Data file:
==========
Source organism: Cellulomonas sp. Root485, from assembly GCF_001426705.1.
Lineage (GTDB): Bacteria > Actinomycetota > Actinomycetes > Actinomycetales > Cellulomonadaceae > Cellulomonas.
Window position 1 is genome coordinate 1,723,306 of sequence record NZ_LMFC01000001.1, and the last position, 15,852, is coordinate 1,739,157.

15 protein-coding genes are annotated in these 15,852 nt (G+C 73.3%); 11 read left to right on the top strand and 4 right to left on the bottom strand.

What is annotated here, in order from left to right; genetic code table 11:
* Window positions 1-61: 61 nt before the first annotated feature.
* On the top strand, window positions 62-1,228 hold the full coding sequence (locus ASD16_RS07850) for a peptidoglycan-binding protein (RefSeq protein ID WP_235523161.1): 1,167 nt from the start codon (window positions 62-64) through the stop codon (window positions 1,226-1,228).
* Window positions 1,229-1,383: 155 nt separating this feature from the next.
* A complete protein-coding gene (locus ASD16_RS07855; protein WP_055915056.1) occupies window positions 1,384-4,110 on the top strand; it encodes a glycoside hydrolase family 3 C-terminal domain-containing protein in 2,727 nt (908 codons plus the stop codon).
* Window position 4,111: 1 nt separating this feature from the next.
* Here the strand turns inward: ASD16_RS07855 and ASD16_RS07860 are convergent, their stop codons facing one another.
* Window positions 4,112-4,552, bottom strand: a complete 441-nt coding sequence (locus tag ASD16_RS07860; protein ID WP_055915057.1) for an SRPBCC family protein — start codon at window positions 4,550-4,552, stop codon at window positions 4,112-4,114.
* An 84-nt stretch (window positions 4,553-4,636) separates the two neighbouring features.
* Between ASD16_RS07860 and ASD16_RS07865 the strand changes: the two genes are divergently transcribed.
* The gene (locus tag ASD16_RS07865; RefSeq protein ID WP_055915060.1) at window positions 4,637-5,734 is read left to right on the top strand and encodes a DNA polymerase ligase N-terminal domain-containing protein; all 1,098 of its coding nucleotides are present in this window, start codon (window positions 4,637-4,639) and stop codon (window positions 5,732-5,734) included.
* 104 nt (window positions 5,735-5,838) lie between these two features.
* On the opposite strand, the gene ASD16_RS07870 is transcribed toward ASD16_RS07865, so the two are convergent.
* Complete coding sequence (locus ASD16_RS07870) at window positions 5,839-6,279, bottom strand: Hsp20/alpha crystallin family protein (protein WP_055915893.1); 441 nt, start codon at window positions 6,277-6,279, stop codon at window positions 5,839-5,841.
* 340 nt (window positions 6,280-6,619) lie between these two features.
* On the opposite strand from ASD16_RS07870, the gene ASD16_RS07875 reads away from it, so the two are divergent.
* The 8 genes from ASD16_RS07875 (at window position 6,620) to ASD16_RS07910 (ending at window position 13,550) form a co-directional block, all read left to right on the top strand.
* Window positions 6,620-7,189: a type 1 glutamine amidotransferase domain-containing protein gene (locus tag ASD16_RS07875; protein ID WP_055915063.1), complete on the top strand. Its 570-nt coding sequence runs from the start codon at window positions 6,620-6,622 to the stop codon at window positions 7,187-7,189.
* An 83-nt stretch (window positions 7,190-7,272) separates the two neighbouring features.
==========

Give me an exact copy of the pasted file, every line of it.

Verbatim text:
Source organism: Cellulomonas sp. Root485, from assembly GCF_001426705.1.
Lineage (GTDB): Bacteria > Actinomycetota > Actinomycetes > Actinomycetales > Cellulomonadaceae > Cellulomonas.
Window position 1 is genome coordinate 1,723,306 of sequence record NZ_LMFC01000001.1, and the last position, 15,852, is coordinate 1,739,157.

15 protein-coding genes are annotated in these 15,852 nt (G+C 73.3%); 11 read left to right on the top strand and 4 right to left on the bottom strand.

What is annotated here, in order from left to right; genetic code table 11:
* Window positions 1-61: 61 nt before the first annotated feature.
* On the top strand, window positions 62-1,228 hold the full coding sequence (locus ASD16_RS07850) for a peptidoglycan-binding protein (RefSeq protein ID WP_235523161.1): 1,167 nt from the start codon (window positions 62-64) through the stop codon (window positions 1,226-1,228).
* Window positions 1,229-1,383: 155 nt separating this feature from the next.
* A complete protein-coding gene (locus ASD16_RS07855; protein WP_055915056.1) occupies window positions 1,384-4,110 on the top strand; it encodes a glycoside hydrolase family 3 C-terminal domain-containing protein in 2,727 nt (908 codons plus the stop codon).
* Window position 4,111: 1 nt separating this feature from the next.
* Here the strand turns inward: ASD16_RS07855 and ASD16_RS07860 are convergent, their stop codons facing one another.
* Window positions 4,112-4,552, bottom strand: a complete 441-nt coding sequence (locus tag ASD16_RS07860; protein ID WP_055915057.1) for an SRPBCC family protein — start codon at window positions 4,550-4,552, stop codon at window positions 4,112-4,114.
* An 84-nt stretch (window positions 4,553-4,636) separates the two neighbouring features.
* Between ASD16_RS07860 and ASD16_RS07865 the strand changes: the two genes are divergently transcribed.
* The gene (locus tag ASD16_RS07865; RefSeq protein ID WP_055915060.1) at window positions 4,637-5,734 is read left to right on the top strand and encodes a DNA polymerase ligase N-terminal domain-containing protein; all 1,098 of its coding nucleotides are present in this window, start codon (window positions 4,637-4,639) and stop codon (window positions 5,732-5,734) included.
* 104 nt (window positions 5,735-5,838) lie between these two features.
* On the opposite strand, the gene ASD16_RS07870 is transcribed toward ASD16_RS07865, so the two are convergent.
* Complete coding sequence (locus ASD16_RS07870) at window positions 5,839-6,279, bottom strand: Hsp20/alpha crystallin family protein (protein WP_055915893.1); 441 nt, start codon at window positions 6,277-6,279, stop codon at window positions 5,839-5,841.
* 340 nt (window positions 6,280-6,619) lie between these two features.
* On the opposite strand from ASD16_RS07870, the gene ASD16_RS07875 reads away from it, so the two are divergent.
* The 8 genes from ASD16_RS07875 (at window position 6,620) to ASD16_RS07910 (ending at window position 13,550) form a co-directional block, all read left to right on the top strand.
* Window positions 6,620-7,189: a type 1 glutamine amidotransferase domain-containing protein gene (locus tag ASD16_RS07875; protein ID WP_055915063.1), complete on the top strand. Its 570-nt coding sequence runs from the start codon at window positions 6,620-6,622 to the stop codon at window positions 7,187-7,189.
* An 83-nt stretch (window positions 7,190-7,272) separates the two neighbouring features.